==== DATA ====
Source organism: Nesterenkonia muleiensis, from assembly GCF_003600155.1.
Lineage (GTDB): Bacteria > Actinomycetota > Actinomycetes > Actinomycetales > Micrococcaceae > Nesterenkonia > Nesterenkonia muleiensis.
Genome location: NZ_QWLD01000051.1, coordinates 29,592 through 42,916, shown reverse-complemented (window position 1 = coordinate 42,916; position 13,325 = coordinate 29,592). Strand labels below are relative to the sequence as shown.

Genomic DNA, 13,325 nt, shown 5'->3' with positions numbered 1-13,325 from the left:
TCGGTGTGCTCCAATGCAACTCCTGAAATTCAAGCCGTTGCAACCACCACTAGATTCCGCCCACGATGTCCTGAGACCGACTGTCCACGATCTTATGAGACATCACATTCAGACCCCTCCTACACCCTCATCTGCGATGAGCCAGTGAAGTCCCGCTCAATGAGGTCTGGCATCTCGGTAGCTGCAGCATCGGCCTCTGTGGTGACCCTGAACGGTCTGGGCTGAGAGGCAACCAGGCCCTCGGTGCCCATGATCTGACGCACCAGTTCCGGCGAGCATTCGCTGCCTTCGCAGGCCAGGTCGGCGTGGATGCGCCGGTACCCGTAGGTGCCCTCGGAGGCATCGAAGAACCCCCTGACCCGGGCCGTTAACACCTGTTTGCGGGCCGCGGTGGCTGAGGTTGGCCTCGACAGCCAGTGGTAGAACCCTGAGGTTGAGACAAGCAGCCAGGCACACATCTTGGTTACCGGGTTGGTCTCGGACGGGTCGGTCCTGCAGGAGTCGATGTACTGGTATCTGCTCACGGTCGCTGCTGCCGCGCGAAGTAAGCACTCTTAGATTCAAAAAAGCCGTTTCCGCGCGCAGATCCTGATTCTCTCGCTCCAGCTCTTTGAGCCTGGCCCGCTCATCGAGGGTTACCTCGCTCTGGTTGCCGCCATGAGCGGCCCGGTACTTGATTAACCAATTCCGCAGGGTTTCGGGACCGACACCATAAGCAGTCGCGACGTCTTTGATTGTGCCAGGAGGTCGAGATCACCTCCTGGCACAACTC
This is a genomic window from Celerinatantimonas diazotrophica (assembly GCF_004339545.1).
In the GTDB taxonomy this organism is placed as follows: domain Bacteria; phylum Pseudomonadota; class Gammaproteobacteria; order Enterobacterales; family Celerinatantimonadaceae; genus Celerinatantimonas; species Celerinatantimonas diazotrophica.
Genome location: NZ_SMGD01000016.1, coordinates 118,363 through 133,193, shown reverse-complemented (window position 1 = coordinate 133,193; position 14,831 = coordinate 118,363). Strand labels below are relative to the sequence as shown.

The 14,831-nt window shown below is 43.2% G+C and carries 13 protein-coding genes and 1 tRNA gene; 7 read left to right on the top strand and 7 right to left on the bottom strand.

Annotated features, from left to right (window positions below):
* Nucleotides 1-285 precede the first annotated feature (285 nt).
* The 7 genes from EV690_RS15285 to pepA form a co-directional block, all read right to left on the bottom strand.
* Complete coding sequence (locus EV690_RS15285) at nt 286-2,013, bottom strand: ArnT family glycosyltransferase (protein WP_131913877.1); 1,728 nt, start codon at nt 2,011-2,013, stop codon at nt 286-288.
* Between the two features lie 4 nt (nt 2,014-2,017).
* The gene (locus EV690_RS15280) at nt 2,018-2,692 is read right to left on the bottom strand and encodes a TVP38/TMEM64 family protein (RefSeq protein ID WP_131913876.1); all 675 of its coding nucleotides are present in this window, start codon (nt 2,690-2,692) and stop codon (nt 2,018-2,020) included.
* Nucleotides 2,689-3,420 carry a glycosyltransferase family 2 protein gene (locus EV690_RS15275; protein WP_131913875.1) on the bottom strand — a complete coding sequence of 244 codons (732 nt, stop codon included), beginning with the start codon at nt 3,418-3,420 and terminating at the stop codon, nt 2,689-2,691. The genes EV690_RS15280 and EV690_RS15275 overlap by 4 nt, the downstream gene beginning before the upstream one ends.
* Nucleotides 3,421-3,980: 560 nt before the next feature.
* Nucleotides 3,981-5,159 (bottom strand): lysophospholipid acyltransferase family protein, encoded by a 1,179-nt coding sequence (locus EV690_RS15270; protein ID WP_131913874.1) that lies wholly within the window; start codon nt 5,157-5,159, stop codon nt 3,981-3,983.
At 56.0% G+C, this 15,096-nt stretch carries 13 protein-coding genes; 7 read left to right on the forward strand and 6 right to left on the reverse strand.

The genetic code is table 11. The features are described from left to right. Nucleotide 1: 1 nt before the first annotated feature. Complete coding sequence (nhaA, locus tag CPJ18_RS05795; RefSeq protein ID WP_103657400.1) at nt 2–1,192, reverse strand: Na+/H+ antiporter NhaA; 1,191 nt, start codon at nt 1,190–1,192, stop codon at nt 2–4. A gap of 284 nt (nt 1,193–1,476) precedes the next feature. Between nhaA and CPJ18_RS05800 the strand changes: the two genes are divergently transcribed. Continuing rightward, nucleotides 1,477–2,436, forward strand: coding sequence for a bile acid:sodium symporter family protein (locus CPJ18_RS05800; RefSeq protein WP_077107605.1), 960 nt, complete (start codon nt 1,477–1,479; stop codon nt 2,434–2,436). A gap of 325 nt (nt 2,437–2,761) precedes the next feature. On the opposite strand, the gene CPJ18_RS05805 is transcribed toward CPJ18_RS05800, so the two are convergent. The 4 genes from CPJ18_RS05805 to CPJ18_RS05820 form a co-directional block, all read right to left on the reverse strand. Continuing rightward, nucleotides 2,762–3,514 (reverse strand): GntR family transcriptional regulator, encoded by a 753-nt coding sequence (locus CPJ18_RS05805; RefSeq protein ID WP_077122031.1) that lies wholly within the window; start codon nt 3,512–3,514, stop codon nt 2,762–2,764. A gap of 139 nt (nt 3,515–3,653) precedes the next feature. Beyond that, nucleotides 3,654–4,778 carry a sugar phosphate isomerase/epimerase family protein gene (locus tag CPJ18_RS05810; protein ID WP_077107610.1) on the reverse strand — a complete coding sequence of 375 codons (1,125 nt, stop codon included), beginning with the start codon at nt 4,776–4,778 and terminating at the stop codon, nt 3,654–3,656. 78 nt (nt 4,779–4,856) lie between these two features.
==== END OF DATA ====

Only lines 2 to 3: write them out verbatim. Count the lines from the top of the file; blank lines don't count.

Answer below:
Lineage (GTDB): Bacteria > Actinomycetota > Actinomycetes > Actinomycetales > Micrococcaceae > Nesterenkonia > Nesterenkonia muleiensis.
Genome location: NZ_QWLD01000051.1, coordinates 29,592 through 42,916, shown reverse-complemented (window position 1 = coordinate 42,916; position 13,325 = coordinate 29,592). Strand labels below are relative to the sequence as shown.